Picture day. The first day of a new season. A day for everyone to dress up and smile for the cameras. A day for coaches and reporters to talk amicably. A day to dream . . .

Rick Fasano, Maryland senior fullback, remembers past picture days. Yesterday was his fifth in Byrd Stadium. It was, unquestionably, his best. y

"I remember my first year sitting over in the corner of the field with all the other freshmen just hoping someone might come over and ask me a few questions. I remember hoping that someday I'd be somebody on this team.

"Freshmen, for the most part," are just a bunch of faces in the crowd. You feel more like a number sitting there watching the other guys get interviewed than a member of the team.

"Sophomore year, I was still hoping, still waiting my chance, waiting to be a part of all this. That season I was red-shirted so I felt even less a part of it that year.

"But then, my third year, I knew I was going to get a chance to play, to prove myself. For the first time on picture day I felt really excited, like I really wanted to get started.

"Last year, finally, I felt a part of it. People talked to me. I was somebody. I felt like I had arrived in the big time.

"But this year is the best. Today is the day for me. It's the start of something very important. The year I red-shirted I hated it. I wished I wasn't doing it. But if I hadn't red-shirted, I wouldn't be here today. I'd be out there in the real world. I'm glad I'm right here."

Rick Fasano, 5-foot-10, 214 pounds, a stocky, gregarious sort with curly black hair and a wispy moustache, was one of 17 Maryland players who stood in the heat yesterday and posed for pictures to start their fifth year of college football.

"I remember last year thinking, 'Well, this is it; my last picture day,'" said tight end Eric Sievrs, who was red-shireted after suffering a knee injury the second week of the season. "Now here I am again thinking, 'Well, this is it.' Only this time I know, one way or another , this is it."

For a football senior, picture day is both a beginning and an end. It is the first in a series of lasts.

"I don't feel twisted up about it or anything," Fasano said. "I think sometimes, 'Will this be my last year playing football" I know as I get towards the end of the season I'll be thinking about things like that. About endings.

"But right now I'm just excited. I want to get out and play football. This team has a chance to really do some things and I'm looking forward to being a part of it."

Last year, Fasano and Jeff Rodenberger split time at fullback, Fasano running the ball 39 times for 142 yards and catching four passes. Solid statistics, but very different from high school where he gained more than 3,200 yards. At Maryland, the fullbacks earn their way by blocking, not running.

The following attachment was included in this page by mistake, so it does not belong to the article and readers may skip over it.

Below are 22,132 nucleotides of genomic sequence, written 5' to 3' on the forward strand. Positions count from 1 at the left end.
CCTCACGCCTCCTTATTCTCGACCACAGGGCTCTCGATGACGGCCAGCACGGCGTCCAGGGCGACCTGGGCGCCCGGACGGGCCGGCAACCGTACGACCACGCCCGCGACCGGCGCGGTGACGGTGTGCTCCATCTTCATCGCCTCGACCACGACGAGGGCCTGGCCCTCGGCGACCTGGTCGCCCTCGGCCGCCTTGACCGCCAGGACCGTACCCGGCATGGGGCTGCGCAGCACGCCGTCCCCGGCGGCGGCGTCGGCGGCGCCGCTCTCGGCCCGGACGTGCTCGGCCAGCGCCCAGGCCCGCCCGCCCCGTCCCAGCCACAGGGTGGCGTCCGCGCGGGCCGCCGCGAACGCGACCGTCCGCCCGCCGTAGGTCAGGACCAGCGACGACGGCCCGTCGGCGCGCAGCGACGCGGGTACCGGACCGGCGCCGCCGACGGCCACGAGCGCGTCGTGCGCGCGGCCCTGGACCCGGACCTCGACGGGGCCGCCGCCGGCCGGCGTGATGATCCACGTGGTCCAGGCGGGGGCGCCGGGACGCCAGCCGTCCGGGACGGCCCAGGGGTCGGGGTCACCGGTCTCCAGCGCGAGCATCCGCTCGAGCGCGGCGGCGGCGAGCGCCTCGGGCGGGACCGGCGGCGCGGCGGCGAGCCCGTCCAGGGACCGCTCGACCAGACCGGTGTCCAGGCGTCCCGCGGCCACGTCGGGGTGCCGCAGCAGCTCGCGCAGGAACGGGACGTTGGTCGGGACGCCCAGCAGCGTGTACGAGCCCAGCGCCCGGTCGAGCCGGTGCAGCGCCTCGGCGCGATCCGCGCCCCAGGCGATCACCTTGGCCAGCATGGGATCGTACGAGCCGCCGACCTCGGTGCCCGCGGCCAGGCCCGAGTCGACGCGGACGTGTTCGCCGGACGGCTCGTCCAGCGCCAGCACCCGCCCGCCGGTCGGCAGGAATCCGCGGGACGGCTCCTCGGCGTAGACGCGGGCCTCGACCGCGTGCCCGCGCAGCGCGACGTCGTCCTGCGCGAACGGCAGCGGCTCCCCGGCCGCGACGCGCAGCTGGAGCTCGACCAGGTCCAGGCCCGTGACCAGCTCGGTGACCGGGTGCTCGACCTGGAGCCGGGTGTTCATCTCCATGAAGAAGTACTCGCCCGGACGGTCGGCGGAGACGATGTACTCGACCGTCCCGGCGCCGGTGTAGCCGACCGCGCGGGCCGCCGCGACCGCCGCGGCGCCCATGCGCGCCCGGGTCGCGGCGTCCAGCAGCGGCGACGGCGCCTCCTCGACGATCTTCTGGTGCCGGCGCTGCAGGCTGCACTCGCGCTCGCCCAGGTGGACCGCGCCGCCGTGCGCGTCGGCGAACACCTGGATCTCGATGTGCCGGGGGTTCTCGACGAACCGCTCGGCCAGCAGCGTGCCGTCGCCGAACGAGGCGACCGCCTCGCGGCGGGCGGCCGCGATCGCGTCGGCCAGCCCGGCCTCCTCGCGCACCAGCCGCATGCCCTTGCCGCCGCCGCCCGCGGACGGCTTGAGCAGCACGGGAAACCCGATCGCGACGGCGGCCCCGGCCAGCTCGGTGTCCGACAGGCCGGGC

"I've had to learn to take pleasure in throwing a good block," Fasano said.

"When Charlie (Wysocki) breaks a long run and the crowd cheers, I have to think they're cheering for all 11 of us because that's what it takes to spring him, all of us doing our jobs.

"Sometimes, though, I just want to take the ball and run with it. I want to go over to the coach and say 'Give me the ball; give me a shot at it.' But I know that isn't the way it is."

Coach Jerry Claiborne, who would probably give the ball to the tailback 30 times a game if he was in a body cast, says his fullbacks will carry the ball more this year.

"Based on the way Rick and Jeff ran last year, we have to give them a chance to run more this year," said Claiborne starting his ninth season at Maryland. "We expect both of them to pick up yards for us on the ground this year."

"I hope so," Fasano said with a sigh. "Seems like every year since I've been here has been the year I was going to run the ball more. I hope this is really the year."

Even if the fullbacks do see the ball more often, they still are going to spend a majority of their time blocking for Wysocki. Fasano knows that. He plans to work at it.

I'd like to take a shot at the pros, at least give it a try," said Fasano, a business major who will graduate in December. "I hear they need guys who can block. I know I can block. That's why I really want this to be a good year. It's my last one. My last big chance."

The year has not started well for the Terps as far as injuries go. Senior wingback Jan Carinci, the team's leading receiver last year with 30 catches, slipped lifting weights last week and hurt his right knee. He will undergo an arthroscopic examintion today to determine if surgery is necessary. At best, he is a doubtful starter for the Sept. 6 opener against Villanova. Carinci's personal deadline is Sept. 27, game four, at North Carolina, the first of three games against preseason Top 20 teams. "I'll let the other guys worry about Villanova for right now," Carinci said . . . Claiborne exhorted the press to spend time with his team yesterday. "Everytime I pick up the paper," he said, "it's Redskins Redskins, Redskins. Then there's some more Redskins and after that, some more Redskins."